Jaimie Jirout and David Klahr, “Children’s Scientific Curiosity: In Search of an Operational Definition of an Elusive Concept,” Developmental Review 32, no. 2 (2012): 125–60, https://doi.org/10.1016/j.dr.2012.04.002.
Stephen E. Toulmin, “The Evolutionary Development of Natural Science,” American Scientist 55, no. 4 (1967): 456–71, https://www.jstor.org/stable/27837039.
Giovanni Frazzetto, “The Changing Identity of the Scientist,” EMBO Reports 5, no. 1 (2004): 16–18, https://doi.org/10.1038/sj.embor.7400063; Peder Olesen Larsen and Markus von Ins, “The Rate of Growth in Scientific Publication and the Decline in Coverage Provided by Science Citation Index,” Scientometrics, 84, no. 3 (2010): 575–603, https://doi.org/10.1007/s11192-010-0202-z.
Frazzetto, “Changing Identity”; Donald Geman and Stuart Geman, “Opinion: Science in the Age of Selfies,” Proceedings of the National Academy of Sciences 113, no. 34 (2016): 9384–87, https://doi.org/10.1073/pnas.1609793113.
Geman and Geman, “Opinion.”
Geman and Geman.
Frazzetto, “Changing Identity”; Peter A. Lawrence, “The Mismeasurement of Science,” Current Biology 17, no. 15 (2007): R583–R585, https://doi.org/10.1016/j.cub.2007.06.014.
Geman and Geman, “Opinion”; Larsen and von Ins, “Rate of Growth.”
Barry Bozeman and Paul Hirsch, “Science Ethics as a Bureaucratic Problem: IRBs, Rules, and Failures of Control,” Policy Sciences 38, no. 4 (2005): 269–91, https://doi.org/10.1007/s11077-006-9010-y.
Bozeman and Hirsch.
Kirsten M. Parris et al., “Assessing Ethical Trade-Offs in Ecological Field Studies,” Journal of Applied Ecology 47, no. 1 (2010): 227–34, https://doi.org/10.1111/j.1365-2664.2009.01755.x.
Mark J. Costello et al., “Field Work Ethics in Biological Research,” Biological Conservation 203 (2016): 268–71, https://doi.org/10.1016/j.biocon.2016.10.008.
Ioan Fazey, Joern Fischer, and David B. Lindenmayer, “What Do Conservation Biologists Publish?” Biological Conservation 124, no. 1 (2005): 63–73, http://doi.org/10.1016/j.biocon.2005.01.013.
Parris et al., “Assessing Ethical Trade-Offs.”
Ben A. Minteer and James P. Collins, “Ecological Ethics: Building a New Tool Kit for Ecologists and Biodiversity Managers,” Conservation Biology 19, no. 6 (2005): 1803–12, https://doi.org/10.1111/j.1523-1739.2005.00281.x; Parris et al., “Assessing Ethical Trade-Offs.”
G. K. D. Crozier and Albrecht I. Schulte-Hostedde, “Towards Improving the Ethics of Ecological Research,” Science and Engineering Ethics 21, no. 3 (2015): 577–94, https://doi.org/10.1007/s11948-014-9558-4; Ben A. Minteer and James P. Collins, “Why We Need an ‘Ecological Ethics,’” Frontiers in Ecology and the Environment 3, no. 6 (2005): 332–37.
Costello et al., “Field Work Ethics”; Crozier and Schulte-Hostedde, “Ethics of Ecological Research;” Elizabeth J. Farnsworth and Judy Rosovsky, “The Ethics of Ecological Field Experimentation,” Conservation Biology 7, no. 3 (1993): 463–72; https://doi.org/10.1046/j.1523-1739.1993.07030463.x; Minteer and Collins, “‘Ecological Ethics’”; Ben A. Minteer and James P. Collins, “From Environmental to Ecological Ethics: Toward a Practical Ethics for Ecologists and Conservationists,” Science and Engineering Ethics 14, no. 4 (2008): 483–501, https://doi.org/10.1007/s11948-008-9087-0.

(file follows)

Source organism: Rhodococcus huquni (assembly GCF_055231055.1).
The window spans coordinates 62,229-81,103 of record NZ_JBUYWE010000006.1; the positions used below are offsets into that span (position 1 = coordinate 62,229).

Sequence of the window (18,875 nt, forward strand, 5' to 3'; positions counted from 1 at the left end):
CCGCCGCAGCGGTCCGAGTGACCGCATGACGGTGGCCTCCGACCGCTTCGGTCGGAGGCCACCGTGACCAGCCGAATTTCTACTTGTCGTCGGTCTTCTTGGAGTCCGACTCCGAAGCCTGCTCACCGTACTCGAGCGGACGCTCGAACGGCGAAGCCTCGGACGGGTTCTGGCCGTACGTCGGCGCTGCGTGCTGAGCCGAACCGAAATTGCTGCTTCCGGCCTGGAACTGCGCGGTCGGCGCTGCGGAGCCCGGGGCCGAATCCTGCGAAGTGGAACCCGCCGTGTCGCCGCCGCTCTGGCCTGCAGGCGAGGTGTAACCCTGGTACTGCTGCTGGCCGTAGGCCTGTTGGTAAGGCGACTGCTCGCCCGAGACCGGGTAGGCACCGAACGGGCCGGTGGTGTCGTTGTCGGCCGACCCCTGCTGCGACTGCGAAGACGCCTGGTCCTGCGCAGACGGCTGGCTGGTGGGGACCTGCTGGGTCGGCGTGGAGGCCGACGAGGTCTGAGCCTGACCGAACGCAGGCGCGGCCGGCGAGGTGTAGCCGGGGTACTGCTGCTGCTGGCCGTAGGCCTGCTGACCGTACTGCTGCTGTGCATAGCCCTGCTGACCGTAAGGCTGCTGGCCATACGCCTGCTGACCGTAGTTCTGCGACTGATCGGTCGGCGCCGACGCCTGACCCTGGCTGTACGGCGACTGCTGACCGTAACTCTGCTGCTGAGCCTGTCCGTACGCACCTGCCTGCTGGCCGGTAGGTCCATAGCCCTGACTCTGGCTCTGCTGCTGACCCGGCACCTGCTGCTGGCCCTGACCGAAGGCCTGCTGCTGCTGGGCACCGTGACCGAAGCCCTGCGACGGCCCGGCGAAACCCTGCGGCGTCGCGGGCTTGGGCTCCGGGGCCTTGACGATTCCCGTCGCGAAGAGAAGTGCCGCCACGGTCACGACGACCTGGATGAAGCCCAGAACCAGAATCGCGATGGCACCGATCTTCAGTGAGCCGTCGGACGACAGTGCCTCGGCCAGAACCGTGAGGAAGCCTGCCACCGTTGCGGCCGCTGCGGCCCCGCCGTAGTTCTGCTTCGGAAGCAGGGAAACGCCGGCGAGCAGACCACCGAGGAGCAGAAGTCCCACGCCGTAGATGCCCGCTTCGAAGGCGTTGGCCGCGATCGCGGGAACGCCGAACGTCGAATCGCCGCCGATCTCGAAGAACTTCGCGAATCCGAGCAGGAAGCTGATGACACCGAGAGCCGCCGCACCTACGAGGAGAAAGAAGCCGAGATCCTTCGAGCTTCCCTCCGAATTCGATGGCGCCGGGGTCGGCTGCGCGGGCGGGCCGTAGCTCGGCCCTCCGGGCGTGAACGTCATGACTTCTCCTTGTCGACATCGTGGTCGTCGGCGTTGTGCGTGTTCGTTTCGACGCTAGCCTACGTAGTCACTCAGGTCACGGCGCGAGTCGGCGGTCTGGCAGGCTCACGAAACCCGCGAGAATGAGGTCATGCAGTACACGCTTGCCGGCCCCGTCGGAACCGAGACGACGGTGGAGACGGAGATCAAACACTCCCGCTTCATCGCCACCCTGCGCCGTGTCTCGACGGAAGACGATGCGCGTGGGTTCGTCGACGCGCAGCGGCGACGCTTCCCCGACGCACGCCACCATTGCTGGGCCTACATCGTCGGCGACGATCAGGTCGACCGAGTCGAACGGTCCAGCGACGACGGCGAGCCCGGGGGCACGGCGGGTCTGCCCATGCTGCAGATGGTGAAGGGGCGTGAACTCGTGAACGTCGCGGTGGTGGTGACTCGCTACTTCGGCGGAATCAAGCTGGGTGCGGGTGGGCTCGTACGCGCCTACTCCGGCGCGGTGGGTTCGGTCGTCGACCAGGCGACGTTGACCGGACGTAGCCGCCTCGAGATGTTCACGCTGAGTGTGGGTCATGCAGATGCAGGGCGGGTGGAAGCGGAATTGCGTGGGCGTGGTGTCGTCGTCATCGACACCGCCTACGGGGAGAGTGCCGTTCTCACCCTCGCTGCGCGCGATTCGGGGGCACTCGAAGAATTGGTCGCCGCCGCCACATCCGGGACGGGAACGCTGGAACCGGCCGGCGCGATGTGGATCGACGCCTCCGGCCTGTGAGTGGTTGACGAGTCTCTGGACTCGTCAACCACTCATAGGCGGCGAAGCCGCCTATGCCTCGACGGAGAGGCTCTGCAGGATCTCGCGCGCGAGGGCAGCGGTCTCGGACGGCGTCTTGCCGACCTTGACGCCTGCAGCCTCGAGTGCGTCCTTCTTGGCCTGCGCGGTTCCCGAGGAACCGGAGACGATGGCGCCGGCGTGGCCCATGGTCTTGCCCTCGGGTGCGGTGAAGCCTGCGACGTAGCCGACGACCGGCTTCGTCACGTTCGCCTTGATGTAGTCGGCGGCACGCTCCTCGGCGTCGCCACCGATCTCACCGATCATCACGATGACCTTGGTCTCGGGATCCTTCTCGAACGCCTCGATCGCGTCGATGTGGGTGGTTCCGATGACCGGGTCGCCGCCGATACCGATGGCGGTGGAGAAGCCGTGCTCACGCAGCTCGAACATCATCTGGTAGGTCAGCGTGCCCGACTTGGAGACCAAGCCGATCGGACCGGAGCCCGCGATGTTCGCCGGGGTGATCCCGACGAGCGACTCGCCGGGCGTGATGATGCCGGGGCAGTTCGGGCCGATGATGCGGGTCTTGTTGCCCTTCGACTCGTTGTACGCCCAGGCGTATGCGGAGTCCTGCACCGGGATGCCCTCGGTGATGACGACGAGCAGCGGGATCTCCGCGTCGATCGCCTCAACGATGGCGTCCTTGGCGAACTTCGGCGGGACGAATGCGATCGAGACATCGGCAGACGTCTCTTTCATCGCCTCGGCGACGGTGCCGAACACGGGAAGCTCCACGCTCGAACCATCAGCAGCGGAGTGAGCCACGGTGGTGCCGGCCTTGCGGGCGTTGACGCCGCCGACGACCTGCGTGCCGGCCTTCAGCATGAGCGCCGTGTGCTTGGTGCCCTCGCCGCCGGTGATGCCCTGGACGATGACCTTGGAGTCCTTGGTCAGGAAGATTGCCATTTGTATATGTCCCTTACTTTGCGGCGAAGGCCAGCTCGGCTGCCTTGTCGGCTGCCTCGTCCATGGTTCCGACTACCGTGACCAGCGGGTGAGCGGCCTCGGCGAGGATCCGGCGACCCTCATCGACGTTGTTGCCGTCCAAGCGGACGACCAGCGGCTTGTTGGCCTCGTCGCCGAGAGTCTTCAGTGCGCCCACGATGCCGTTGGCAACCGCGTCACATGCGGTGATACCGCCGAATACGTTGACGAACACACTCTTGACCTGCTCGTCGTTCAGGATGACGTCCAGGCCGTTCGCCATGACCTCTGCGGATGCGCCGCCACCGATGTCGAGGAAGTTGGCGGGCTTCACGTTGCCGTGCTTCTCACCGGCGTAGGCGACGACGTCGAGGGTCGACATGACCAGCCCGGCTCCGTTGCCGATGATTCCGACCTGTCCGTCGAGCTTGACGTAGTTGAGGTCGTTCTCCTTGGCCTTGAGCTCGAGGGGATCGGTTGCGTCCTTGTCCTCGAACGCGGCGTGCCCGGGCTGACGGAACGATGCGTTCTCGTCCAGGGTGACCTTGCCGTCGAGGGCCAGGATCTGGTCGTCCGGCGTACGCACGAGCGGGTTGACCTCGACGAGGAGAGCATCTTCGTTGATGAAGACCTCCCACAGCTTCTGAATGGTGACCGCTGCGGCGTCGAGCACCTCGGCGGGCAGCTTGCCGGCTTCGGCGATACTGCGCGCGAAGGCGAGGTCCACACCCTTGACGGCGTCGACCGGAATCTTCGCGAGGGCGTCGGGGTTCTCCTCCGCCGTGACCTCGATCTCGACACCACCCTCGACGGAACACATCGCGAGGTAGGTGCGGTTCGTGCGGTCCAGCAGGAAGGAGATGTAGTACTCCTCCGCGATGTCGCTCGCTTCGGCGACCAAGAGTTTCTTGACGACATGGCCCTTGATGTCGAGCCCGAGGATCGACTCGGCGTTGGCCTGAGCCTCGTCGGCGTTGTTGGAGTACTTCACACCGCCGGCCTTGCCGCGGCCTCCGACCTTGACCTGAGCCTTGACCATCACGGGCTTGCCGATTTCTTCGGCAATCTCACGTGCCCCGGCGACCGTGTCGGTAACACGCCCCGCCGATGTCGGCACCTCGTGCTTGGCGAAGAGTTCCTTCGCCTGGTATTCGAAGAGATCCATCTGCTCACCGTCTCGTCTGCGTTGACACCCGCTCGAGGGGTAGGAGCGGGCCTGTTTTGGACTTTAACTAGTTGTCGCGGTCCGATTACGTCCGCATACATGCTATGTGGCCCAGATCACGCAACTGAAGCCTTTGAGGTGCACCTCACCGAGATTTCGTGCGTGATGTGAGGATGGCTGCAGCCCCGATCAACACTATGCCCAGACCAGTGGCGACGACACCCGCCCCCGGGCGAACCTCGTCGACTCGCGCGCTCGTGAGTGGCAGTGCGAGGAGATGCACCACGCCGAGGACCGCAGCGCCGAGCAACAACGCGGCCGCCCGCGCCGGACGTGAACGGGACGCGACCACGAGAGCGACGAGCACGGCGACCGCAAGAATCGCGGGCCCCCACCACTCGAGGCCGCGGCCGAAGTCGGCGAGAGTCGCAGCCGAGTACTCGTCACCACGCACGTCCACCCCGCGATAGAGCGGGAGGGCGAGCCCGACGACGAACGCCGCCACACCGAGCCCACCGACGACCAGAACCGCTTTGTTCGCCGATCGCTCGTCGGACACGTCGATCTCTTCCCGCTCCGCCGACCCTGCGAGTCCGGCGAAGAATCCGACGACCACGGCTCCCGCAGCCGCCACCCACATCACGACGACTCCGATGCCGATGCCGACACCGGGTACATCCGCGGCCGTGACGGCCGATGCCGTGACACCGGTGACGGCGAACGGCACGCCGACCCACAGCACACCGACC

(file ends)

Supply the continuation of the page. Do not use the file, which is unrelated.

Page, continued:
Farnsworth and Rosovsky, “Ethics.”
Farnsworth and Rosovsky; Ben A. Minteer et al., “Avoiding (Re)extinction,” Science 344, no. 6181 (2014): 260–61, https://doi.org/10.1126/science.1250953.
Jared M. Diamond, “Justifiable Killing of Birds?” Nature 330, no. 6147 (1987): 423–23, https://doi.org/10.1038/330423a0.
Farnsworth and Rosovsky, “Ethics.”
Gene E. Likens et al., “Effects of Forest Cutting and Herbicide Treatment on Nutrient Budgets in the Hubbard Brook Watershed-Ecosystem,” Ecological Monographs 40, no. 1 (1970): 23–47, https://doi.org/10.2307/1942440.
Aaron M. Ellison, “Decomposition and Memory,” in Forest under Story: Creative Inquiry in an Old-Growth Forest, ed. Nathaniel Brodie, Charles Goodrich, and Frederick J. Swanson, 77–83 (Seattle: University of Washington Press, 2016).
Aaron M. Ellison et al., “Experimentally Testing the Role of Foundation Species in Forests: The Harvard Forest Hemlock Removal Experiment,” Methods in Ecology and Evolution 1, no. 2 (2010): 168–79, https://doi.org/10.1111/j.2041-210X.2010.00025.x.
Dale Jamieson, “The Moral and Political Challenges of Climate Change,” in Creating a Climate for Change: Communicating Climate Change and Facilitating Social Change, ed. Susanne Moser and Lisa Dilling, 475–82 (Cambridge: Cambridge University Press, 2008).
Judith Totman Parrish, “Should AGU Have Fly-In Meetings Anymore?” Eos 98 (2017). https://doi.org/10.1029/2017EO089361.
Chris Mooney, “Stunningly Good News for the Planet: Carbon Emissions Were Flat for the Third Straight Year,” Washington Post, November 13, 2013.
Jane Lubchenco, “Environmental Science in a Post-truth World,” Frontiers in Ecology and the Environment 15, no. 1 (2017): 3, https://doi.org/10.1002/fee.1454.
Emily S. Bernhardt et al., “Rethinking the Scientific Career,” Chronicle of Higher Education, October 3, 2017.